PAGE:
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`Why do we use notation like: [r5c1]=1=[r5c89]-1-[r6c9]`

when this makes more sense : [r5c1]-1=[r5c89]=1-[r6c9]

By looking on either side of a cell, you know its relationship to a particular candidate in that cell.

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Okay, it's time to rake muck!

By looking on either side of a cell, you know its relationship to a particular candidate in that cell.

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`Why do we use notation like: [r5c1]=1=[r5c89]-1-[r6c9]`

when this makes more sense : [r5c1]-1=[r5c89]=1-[r6c9]

By looking on either side of a cell, you know its relationship to a particular candidate in that cell.

- daj95376
- 2014 Supporter
**Posts:**2624**Joined:**15 May 2006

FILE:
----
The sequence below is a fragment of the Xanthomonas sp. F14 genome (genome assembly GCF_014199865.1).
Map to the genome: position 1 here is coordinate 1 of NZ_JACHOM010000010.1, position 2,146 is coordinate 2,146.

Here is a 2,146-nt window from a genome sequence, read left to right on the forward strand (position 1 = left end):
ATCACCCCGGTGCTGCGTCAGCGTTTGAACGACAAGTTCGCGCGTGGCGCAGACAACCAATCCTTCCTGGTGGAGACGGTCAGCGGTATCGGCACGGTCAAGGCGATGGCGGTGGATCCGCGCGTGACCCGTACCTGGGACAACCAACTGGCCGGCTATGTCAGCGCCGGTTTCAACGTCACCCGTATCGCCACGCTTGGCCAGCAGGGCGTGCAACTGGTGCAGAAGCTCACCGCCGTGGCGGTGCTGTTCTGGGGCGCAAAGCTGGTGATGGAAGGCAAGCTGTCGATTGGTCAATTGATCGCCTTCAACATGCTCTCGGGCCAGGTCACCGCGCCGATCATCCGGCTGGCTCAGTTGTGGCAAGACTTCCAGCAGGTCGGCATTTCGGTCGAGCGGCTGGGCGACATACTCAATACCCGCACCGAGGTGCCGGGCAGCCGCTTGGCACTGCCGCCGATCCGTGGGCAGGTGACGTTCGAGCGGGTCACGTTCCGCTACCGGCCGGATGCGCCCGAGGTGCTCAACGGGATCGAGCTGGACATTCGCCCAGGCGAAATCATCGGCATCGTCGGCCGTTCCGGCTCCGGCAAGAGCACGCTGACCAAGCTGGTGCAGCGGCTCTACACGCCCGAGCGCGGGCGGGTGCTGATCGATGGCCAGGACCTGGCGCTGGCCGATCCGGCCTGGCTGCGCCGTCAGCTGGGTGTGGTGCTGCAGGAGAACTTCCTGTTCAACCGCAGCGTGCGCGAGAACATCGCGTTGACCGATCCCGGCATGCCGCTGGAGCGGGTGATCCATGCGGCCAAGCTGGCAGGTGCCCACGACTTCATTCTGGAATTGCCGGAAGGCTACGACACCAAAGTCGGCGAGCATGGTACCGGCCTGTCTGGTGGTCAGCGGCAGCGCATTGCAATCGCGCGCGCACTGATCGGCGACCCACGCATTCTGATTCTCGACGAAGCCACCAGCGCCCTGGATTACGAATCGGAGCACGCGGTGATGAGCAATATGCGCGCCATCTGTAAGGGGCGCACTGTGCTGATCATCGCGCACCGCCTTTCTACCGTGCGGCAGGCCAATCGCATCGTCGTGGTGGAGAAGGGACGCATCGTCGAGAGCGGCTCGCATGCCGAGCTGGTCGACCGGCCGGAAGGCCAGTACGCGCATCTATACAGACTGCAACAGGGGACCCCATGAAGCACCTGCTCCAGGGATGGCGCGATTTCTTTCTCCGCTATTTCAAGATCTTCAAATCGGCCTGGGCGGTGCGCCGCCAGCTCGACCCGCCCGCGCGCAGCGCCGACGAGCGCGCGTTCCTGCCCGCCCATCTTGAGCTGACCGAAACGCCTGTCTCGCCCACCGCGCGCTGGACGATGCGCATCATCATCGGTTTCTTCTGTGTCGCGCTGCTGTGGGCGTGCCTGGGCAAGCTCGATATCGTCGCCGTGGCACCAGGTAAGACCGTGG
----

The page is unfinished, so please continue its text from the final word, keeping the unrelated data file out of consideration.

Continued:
daj95376 wrote:Okay, it's time to rake muck!

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`Why do we use notation like: [r5c1]=1=[r5c89]-1-[r6c9]`

when this makes more sense : [r5c1]-1=[r5c89]=1-[r6c9]

By looking on either side of a cell, you know its relationship to a particular candidate in that cell.

Because there are two possibilities, either r5c89=1 or r5c89<>1. The first applies when the expression is read left-to-right r5c89=1, the second right-to-left.

- ronk
- 2012 Supporter
**Posts:**4764**Joined:**02 November 2005**Location:**Southeastern USA

daj95376 wrote:And why would I want to read it from right-to-left?

Because that notation is nice loop notation ... which is bi-directional, by definition. But you don't need to read it right-to-left, I suppose.

Why do we use notation like: [r5c1]=1=[r5c89]-1-[r6c9]

You can look at [r5c1]=1=[r5c89] as

exactly one of r5c1=1 and r5c89=1 must be true (strong link)

and [r5c89]-1-[r6c9] as

at most one of r5c89=1 and r6c9=1 can be true (weak link)

- ronk
- 2012 Supporter
**Posts:**4764**Joined:**02 November 2005**Location:**Southeastern USA

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